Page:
15. 15.
    Goe SK, Henneberger PK, Reilly MJ, Rosenman KD, Schill DP, Valiante D, et al. A descriptive study of work aggravated asthma. Occup Environ Med. 2004;61(6):512–7.CrossRefGoogle Scholar
  16. 16.
    Santos MS, Jung H, Peyrovi J, Lou W, Liss GM, Tarlo SM. Occupational asthma and work-exacerbated asthma: factors associated with time to diagnostic steps. Chest. 2007;131(6):1768–75.CrossRefGoogle Scholar
  17. 17.
    Walters GI, Soundy A, Robertson AS, Burge PS, Ayres JG. Understanding health beliefs and behaviour in workers with suspected occupational asthma. Respir Med. 2015;109(3):379–88.CrossRefGoogle Scholar
  18. 18.
    Ellis PR, Walters GI. Missed opportunities to identify occupational asthma in acute secondary care. Occup Med (Lond). 2018;68(1):56–9.CrossRefGoogle Scholar
  19. 19.
    Mazurek JM, White GE, Moorman JE, Storey E. Patient-physician communication about work-related asthma: what we do and do not know. Ann Allergy Asthma Immunol. 2015;114(2):97–102.CrossRefGoogle Scholar
  20. 20.
    Malo JL, Ghezzo H, L'Archeveque J, Lagier F, Perrin B, Cartier A. Is the clinical history a satisfactory means of diagnosing occupational asthma? Am Rev Respir Dis. 1991;143(3):528–32.CrossRefGoogle Scholar
  21. 21.
    Fishwick D, Barber CM, Bradshaw LM, Harris-Roberts J, Francis M, Naylor S, et al. Standards of care for occupational asthma. Thorax. 2008;63(3):240–50.CrossRefGoogle Scholar
  22. 22.
    Nicol AM, Hurrell AC, Wahyuni D, McDowall W, Chu W. Accuracy, comprehensibility, and use of material safety data sheets: a review. Am J Ind Med. 2008;51(11):861–76.CrossRefGoogle Scholar
  23. 23.
    Blanc PD, Eisner MD, Balmes JR, Trupin L, Yelin EH, Katz PP. Exposure to vapors, gas, dust, or fumes: assessment by a single survey item compared to a detailed exposure battery and a job exposure matrix. Am J Ind Med. 2005;48(2):110–7.CrossRefGoogle Scholar
  24. 24.
    Siracusa A, Marabini A, Folletti I, Moscato G. Smoking and occupational asthma. Clin Exp Allergy. 2006;36(5):577–84.CrossRefGoogle Scholar
  25. 25.
    Baldwin DR, Gannon P, Bright P, Newton DT, Robertson A, Venables K, et al. Interpretation of occupational peak flow records: level of agreement between expert clinicians and Oasys-2. Thorax. 2002;57(10):860–4.CrossRefGoogle Scholar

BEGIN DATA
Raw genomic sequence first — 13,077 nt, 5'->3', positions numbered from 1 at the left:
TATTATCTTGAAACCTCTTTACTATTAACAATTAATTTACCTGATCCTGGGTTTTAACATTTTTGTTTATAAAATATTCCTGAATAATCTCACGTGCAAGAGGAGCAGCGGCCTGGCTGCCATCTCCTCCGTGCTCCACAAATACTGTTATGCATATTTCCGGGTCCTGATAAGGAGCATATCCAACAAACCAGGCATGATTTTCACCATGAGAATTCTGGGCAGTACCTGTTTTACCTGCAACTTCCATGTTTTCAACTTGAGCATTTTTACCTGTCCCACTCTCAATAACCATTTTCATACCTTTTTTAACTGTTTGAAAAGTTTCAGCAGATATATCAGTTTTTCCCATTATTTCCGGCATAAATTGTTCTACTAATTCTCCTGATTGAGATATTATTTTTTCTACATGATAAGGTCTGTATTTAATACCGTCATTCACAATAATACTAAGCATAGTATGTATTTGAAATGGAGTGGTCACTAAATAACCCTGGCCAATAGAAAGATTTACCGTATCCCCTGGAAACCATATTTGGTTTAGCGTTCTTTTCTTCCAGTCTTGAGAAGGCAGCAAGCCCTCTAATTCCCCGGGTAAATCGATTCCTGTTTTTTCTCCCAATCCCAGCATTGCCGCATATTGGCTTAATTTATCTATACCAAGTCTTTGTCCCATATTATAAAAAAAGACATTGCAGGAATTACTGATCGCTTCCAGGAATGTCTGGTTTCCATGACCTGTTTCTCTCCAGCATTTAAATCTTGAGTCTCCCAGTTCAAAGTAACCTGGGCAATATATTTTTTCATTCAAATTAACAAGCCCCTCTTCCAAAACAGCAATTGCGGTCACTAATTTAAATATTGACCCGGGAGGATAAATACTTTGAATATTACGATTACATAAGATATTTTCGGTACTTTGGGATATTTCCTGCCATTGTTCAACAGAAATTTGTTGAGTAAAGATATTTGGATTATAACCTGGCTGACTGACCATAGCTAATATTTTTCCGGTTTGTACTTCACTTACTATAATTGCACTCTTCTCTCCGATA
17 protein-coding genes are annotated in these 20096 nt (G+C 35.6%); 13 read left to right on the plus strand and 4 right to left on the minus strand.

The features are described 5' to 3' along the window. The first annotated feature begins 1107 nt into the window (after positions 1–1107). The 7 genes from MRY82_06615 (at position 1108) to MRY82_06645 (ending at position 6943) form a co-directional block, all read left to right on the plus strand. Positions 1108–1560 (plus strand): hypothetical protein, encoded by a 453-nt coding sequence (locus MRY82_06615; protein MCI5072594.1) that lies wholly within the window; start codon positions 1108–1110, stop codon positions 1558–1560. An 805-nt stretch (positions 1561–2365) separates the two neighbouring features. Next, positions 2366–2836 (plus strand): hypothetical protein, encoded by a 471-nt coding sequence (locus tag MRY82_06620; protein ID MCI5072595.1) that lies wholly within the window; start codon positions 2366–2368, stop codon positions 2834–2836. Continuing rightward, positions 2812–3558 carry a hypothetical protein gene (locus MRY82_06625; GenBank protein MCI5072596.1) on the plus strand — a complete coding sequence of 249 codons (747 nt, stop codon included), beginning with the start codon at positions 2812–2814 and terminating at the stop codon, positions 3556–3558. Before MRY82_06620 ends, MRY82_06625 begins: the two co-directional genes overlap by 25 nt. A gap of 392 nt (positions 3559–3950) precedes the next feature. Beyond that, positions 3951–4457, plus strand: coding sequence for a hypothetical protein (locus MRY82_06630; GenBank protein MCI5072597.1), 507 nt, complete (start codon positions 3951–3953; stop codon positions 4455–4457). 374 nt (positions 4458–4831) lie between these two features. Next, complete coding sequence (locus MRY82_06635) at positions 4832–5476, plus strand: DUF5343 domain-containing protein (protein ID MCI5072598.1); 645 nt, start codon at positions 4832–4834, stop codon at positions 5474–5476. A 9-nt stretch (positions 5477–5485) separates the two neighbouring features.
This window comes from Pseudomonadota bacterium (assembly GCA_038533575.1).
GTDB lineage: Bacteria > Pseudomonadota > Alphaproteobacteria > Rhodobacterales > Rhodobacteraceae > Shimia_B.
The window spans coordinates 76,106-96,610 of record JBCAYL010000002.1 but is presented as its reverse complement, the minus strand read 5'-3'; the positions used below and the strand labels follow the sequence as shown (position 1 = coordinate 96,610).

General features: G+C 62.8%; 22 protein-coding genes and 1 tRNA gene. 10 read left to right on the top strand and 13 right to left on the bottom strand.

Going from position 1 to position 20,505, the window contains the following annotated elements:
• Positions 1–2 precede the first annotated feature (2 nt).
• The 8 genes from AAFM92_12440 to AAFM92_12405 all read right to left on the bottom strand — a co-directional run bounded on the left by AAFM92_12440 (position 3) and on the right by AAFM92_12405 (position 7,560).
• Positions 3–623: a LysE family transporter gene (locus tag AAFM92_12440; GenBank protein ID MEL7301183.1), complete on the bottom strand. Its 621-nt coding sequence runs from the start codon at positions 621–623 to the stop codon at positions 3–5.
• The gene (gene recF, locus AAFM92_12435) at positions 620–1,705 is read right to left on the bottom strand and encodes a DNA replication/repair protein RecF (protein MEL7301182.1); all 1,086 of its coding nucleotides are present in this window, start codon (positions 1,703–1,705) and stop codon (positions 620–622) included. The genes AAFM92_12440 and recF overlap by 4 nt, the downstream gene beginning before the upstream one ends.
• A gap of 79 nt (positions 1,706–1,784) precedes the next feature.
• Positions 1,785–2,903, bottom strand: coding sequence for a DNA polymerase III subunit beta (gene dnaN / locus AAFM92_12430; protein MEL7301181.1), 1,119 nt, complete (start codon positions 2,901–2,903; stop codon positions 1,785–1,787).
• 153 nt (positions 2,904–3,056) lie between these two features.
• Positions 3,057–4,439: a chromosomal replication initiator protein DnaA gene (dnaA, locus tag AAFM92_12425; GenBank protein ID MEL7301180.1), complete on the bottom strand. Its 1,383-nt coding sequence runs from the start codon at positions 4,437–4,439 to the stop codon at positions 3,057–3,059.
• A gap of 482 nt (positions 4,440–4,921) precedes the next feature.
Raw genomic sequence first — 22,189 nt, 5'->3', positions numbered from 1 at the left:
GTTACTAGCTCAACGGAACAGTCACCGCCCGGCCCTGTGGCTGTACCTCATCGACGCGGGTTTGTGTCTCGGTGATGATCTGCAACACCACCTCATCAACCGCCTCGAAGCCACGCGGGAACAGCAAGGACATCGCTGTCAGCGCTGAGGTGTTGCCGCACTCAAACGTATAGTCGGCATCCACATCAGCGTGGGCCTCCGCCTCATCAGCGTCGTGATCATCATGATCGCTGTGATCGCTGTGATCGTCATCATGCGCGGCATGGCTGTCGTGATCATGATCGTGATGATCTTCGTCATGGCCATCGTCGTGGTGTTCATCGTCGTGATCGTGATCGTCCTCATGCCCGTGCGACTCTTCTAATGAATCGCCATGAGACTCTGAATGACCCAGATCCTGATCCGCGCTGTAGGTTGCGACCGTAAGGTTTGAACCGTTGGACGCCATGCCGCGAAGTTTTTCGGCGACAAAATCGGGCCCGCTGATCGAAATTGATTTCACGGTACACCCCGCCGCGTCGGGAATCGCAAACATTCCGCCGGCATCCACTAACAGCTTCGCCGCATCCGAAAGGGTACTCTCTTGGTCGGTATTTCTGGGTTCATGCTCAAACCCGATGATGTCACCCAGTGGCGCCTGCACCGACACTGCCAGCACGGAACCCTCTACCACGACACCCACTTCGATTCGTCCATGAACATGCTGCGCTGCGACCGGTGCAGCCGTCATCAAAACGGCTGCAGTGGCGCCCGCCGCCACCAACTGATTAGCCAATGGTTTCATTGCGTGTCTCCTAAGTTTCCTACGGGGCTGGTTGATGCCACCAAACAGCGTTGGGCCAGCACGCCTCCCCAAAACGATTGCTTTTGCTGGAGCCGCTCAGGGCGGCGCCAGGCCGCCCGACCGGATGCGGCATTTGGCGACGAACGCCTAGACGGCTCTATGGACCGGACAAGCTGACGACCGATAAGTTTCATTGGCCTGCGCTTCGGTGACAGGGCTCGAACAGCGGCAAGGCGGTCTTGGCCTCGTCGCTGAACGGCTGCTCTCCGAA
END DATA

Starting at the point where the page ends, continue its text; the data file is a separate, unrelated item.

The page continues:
26. 26.
    Malo JL, Trudeau C, Ghezzo H, L'Archeveque J, Cartier A. Do subjects investigated for occupational asthma through serial peak expiratory flow measurements falsify their results? J Allergy Clin Immunol. 1995;96(5 Pt 1):601–7.CrossRefGoogle Scholar
  27. 27.
    Huggins V, Anees W, Pantin C, Burge S. Improving the quality of peak flow measurements for the diagnosis of occupational asthma. Occup Med (Lond). 2005;55(5):385–8.CrossRefGoogle Scholar
  28. 28.
    Chiry S, Cartier A, Malo JL, Tarlo SM, Lemiere C. Comparison of peak expiratory flow variability between workers with work-exacerbated asthma and occupational asthma. Chest. 2007;132(2):483–8.CrossRefGoogle Scholar
  29. 29.
    Pralong JA, Lemiere C, Rochat T, L'Archeveque J, Labrecque M, Cartier A. Predictive value of nonspecific bronchial responsiveness in occupational asthma. J Allergy Clin Immunol. 2016;137(2):412–6.CrossRefGoogle Scholar
  30. 30.
    Malo JL, Ghezzo H. Recovery of methacholine responsiveness after end of exposure in occupational asthma. Am J Respir Crit Care Med. 2004;169(12):1304–7.CrossRefGoogle Scholar
  31. 31.
    Crapo RO, Casaburi R, Coates AL, Enright PL, Hankinson JL, Irvin CG, et al. Guidelines for methacholine and exercise challenge testing-1999. This official statement of the American Thoracic Society was adopted by the ATS Board of Directors, July 1999. Am J Respir Crit Care Med. 2000;161(1):309–29.CrossRefGoogle Scholar
  32. 32.
    Vandenplas O, Suojalehto H, Aasen TB, Baur X, Burge PS, de Blay F, et al. Specific inhalation challenge in the diagnosis of occupational asthma: consensus statement. Eur Respir J. 2014;43:1573–87.CrossRefGoogle Scholar